Is Ched Evans verdict ‘a rapists’ charter’?

Court usher sketch, Isobel Williams

Court usher sketch, Isobel Williams

Is Ched Evans’s verdict ‘a rapists’ charter’?

The acquittal of Ched Evans at the end of last week has prompted a fierce debate over its potential deterrent effect on rape complaints. Speaking to the BBC, the former solicitor general Vera Baird argued that the ruling had set the law back ‘probably about 30 years’. Rachel Krys, co-director of the End Violence Against Women Coalition, also warned of ‘the precedent’ set for allowing complainants’ sexual history in such cases. ‘The rules which prevent this are extremely important and are critical in trying to secure justice in rape cases,’ she said. ‘In addition to this there are reports that the defence offered a ‘bounty’ for such testimony. This is extremely worrying.’

The Evans cases has been reported previously on the Justice Gap – not least the controversial decision by the miscarriage of justice watchdog the Criminal Cases Review Commission to expedite the case (Ched Evans: what’s the rush?).

Last Friday the Chesterfield striker was found not guilty of raping a 19-year-old woman in a hotel room in May 2011. Evans was originally found guilty of rape at Caernarfon Crown Court in 2012, his conviction quashed earlier this year and he was found not guilty after a retrial at Cardiff Crown Court on Friday.

The present controversy focuses on the Youth Justice and Criminal Evidence Act 1999, section 41 which seeks to prevens defence lawyers from cross-examining an alleged victim about sexual history. There are exceptions to this where consent is at issue and where previous sexual behaviour is relevant. On the Evans case, Lady Justice Hallett ruled the evidence would be admissible only if the defence could ‘overcome the high hurdle of relevance and similarity’. She stressed the importance of protecting complainants from ‘intrusive and unnecessary questioning about their sexual history’ and allowed the evidence with ‘a considerable degree of hesitation’. ‘This a rare case in which it will be appropriate to indulge in this kind of forensic examination of sexual behaviour with others,’ she said.

Writing for the Mail on Sunday, the feminist campaigner Julie Bindel argued that the Ched Evans acquittal, and the way his defence was run, has led to ‘a rapists’ charter’.

This is not just a ‘women’s issue’. We should all of us be concerned by the disgraceful way in which his defence team introduced the sexual history of a woman who had, until last Friday, been declared by the courts to be the victim of a despicable act.
Julie Bindel

Vera Bard noted that the exception relied upon Evans’ legal team was only added towards the end of the 1999 bill’s progress through parliament, had been hardly used, and the key case concerned a couple having consensual sex standing upright inside a children’s climbing frame. In Evans’ case, the court ruled it ‘relevant and admissible’ that the woman had had separate sexual encounters with two men, around the time of the alleged rape were she had been drinking and enthusiastic. In short, Bard argued that the ‘similarities’ were of ‘a significantly lower scale’ than the climbing frame case. ‘And therein lies the danger. Why wouldn’t most defendants, claiming consent, not check out the Evans defence?’ the barrister said.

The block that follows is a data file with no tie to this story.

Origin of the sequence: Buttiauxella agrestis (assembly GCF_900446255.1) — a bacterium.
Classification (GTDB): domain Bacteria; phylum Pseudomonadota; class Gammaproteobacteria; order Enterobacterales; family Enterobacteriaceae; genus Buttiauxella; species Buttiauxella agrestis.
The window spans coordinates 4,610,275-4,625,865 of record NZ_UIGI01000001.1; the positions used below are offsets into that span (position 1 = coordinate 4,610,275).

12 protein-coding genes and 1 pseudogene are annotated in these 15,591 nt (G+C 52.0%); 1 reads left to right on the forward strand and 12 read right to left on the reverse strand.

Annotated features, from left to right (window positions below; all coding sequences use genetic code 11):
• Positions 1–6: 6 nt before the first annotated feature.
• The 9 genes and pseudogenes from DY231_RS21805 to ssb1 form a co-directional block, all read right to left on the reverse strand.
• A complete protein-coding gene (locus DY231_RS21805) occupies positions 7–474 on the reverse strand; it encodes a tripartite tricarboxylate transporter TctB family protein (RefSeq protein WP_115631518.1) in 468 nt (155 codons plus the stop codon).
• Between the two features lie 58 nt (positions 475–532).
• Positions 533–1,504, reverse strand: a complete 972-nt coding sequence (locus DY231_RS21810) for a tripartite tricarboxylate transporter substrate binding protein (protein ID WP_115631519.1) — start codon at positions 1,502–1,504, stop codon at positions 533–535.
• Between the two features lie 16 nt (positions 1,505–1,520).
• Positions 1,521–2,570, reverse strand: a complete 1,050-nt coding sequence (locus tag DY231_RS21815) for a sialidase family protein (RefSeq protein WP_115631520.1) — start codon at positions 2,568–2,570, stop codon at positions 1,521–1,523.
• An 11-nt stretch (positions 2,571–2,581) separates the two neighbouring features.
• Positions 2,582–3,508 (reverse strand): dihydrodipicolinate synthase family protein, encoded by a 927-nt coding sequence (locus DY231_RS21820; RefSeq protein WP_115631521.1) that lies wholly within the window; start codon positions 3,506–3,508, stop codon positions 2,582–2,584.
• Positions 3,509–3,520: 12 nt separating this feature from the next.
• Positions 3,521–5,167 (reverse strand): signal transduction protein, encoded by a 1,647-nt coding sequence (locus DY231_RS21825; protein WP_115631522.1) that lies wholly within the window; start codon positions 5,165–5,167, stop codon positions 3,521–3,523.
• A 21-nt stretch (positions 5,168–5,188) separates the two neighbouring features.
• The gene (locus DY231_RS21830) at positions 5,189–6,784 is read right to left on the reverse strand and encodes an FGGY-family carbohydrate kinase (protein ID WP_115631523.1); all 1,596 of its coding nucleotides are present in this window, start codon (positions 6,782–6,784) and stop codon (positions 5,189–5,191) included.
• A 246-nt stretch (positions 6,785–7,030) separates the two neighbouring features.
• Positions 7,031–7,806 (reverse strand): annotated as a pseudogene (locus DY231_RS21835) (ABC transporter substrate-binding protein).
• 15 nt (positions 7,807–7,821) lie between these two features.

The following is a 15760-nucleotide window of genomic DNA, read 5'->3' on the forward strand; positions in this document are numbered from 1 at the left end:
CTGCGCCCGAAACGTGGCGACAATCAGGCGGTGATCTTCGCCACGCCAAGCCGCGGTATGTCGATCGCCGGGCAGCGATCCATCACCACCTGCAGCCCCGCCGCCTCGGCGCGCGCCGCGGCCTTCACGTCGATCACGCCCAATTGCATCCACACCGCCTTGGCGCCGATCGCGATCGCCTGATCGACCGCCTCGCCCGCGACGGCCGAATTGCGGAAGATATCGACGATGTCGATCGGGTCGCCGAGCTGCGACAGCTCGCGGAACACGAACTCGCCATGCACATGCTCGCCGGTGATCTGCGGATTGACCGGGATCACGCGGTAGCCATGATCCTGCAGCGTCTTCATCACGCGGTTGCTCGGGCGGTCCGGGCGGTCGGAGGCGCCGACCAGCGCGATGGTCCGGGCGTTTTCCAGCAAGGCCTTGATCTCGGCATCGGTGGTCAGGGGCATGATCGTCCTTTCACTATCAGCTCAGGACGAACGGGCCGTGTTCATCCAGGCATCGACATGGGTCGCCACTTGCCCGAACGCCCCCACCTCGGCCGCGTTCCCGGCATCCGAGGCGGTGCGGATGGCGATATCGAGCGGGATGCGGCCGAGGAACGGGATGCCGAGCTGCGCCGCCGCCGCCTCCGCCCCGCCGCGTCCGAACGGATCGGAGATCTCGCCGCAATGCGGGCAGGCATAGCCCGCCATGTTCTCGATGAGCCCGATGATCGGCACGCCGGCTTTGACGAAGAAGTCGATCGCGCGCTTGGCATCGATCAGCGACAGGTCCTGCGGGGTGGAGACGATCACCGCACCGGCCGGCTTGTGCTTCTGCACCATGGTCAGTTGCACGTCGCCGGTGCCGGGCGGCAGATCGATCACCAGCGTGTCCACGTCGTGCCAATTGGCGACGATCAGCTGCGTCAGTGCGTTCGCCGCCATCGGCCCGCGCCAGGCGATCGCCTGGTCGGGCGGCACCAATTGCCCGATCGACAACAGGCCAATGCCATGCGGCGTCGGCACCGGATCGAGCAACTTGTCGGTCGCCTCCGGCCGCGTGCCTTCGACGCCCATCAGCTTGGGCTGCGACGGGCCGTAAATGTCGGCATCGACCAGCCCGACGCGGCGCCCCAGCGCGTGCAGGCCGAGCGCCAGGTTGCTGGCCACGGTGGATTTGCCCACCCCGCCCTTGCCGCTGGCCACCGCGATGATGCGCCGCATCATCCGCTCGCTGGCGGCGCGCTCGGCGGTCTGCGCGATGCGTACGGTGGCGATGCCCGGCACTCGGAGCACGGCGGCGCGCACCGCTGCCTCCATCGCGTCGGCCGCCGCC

A number of defence lawyers have argued that such concerns have been massively over stated. Writing for the New Statesman, the legal blogger Secret Barrister countered that the ruling did ‘not herald open season on complainants in sex cases’. ‘Whatever happened in this unusual case is unlikely to have any wider application; certainly there is nothing that suggests the Court intends to widen the scope of section 41,’ he wrote. ‘Victims should not be scared to come forward on the basis of what is being said, loudly and inaccurately, by those who should know better.’

It was a view shared by Francis FitzGibbon QC, chair of the Criminal Bar Association, who argued that there had been ‘a huge over-reaction’ as to what the case means. ‘The answer is not very much,’ he told the Guardian. ‘The thing that troubles me is people saying it sets the law back 30 years and it’s a rapists’ charter. That is what is going to make people think they daren’t report what’s happened to them. Those cries of anguish are a self-fulfilling prophesy.’

Author: Jon Robins

Jon is editor of the Justice Gap. He is a freelance journalist. Jon’s books include The First Miscarriage of Justice (Waterside Press, 2014), The Justice Gap (LAG, 2009) and People Power (Daily Telegraph/LawPack, 2008). Jon is a journalism lecturer at Winchester University and a visiting senior fellow in access to justice at the University of Lincoln. He is twice winner of the Bar Council’s journalism award (2015 and 2005) and is shortlisted for this year’s Criminal Justice Alliance’s journalism award

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